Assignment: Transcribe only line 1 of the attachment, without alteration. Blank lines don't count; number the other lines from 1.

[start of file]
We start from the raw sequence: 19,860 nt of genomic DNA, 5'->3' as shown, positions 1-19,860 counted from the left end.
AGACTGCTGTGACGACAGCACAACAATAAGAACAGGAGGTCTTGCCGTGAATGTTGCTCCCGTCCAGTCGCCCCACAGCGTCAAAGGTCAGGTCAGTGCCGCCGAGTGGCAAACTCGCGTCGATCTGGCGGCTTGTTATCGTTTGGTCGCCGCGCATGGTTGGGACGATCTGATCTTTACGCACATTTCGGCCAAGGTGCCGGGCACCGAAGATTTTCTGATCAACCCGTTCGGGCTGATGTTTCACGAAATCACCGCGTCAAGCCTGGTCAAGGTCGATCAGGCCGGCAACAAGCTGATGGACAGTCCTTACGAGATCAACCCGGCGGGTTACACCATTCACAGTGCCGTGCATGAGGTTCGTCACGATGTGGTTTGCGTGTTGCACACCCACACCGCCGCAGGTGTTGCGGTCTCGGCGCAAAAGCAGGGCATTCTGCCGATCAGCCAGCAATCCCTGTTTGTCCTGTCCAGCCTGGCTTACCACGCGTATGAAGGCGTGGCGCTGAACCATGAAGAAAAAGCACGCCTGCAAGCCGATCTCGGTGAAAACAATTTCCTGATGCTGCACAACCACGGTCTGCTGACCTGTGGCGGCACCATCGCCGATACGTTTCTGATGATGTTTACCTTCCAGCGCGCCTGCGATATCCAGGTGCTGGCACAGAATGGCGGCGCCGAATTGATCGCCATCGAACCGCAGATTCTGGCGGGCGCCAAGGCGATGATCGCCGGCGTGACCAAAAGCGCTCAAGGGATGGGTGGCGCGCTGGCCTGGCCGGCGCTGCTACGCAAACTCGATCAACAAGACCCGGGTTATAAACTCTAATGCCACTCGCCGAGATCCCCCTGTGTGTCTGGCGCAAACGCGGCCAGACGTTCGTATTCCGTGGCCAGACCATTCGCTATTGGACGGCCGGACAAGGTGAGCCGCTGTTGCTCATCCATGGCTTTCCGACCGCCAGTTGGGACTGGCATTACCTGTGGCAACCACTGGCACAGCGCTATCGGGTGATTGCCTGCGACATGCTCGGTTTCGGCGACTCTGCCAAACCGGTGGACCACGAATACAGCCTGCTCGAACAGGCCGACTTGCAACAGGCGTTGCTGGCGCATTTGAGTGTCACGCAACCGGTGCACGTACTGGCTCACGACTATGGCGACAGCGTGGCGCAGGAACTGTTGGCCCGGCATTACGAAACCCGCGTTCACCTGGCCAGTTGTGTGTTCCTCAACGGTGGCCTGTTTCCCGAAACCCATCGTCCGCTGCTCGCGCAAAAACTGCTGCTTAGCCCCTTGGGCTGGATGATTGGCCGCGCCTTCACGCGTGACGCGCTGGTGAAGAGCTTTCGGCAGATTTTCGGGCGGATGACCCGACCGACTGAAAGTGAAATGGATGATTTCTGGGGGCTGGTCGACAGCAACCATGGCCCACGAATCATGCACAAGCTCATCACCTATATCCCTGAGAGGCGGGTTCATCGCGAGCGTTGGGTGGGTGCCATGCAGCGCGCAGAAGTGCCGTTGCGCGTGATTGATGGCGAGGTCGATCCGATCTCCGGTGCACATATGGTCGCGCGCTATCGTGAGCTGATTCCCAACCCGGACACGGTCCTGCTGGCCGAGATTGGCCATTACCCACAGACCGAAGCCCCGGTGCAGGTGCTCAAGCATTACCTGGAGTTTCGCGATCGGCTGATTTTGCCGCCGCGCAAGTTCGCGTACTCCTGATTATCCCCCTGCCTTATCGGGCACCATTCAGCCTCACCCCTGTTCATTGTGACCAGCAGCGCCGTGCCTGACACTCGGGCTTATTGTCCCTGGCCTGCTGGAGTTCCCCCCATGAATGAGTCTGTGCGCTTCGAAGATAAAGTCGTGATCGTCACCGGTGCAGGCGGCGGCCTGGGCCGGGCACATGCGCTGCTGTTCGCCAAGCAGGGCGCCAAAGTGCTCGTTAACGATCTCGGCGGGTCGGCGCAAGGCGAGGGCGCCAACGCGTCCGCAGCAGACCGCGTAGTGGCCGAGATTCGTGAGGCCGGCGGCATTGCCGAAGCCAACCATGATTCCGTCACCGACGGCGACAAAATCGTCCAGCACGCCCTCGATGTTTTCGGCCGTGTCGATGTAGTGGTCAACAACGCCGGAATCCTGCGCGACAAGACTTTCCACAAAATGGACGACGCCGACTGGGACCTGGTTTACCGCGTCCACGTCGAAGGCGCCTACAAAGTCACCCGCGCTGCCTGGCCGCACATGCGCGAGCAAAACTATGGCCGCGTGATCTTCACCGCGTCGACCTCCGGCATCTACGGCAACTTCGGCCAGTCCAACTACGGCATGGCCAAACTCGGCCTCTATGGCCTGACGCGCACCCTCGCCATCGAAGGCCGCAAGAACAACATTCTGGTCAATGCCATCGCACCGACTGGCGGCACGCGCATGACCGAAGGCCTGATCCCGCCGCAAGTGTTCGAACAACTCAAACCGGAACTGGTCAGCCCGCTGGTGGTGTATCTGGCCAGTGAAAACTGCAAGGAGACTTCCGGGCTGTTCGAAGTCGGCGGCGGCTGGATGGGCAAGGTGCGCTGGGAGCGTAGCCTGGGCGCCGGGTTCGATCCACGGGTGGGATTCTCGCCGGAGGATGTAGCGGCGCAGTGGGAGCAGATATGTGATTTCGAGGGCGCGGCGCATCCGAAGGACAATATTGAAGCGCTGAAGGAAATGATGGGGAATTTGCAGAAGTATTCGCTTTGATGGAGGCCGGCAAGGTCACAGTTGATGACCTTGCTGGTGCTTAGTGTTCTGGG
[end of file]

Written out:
We start from the raw sequence: 19,860 nt of genomic DNA, 5'->3' as shown, positions 1-19,860 counted from the left end.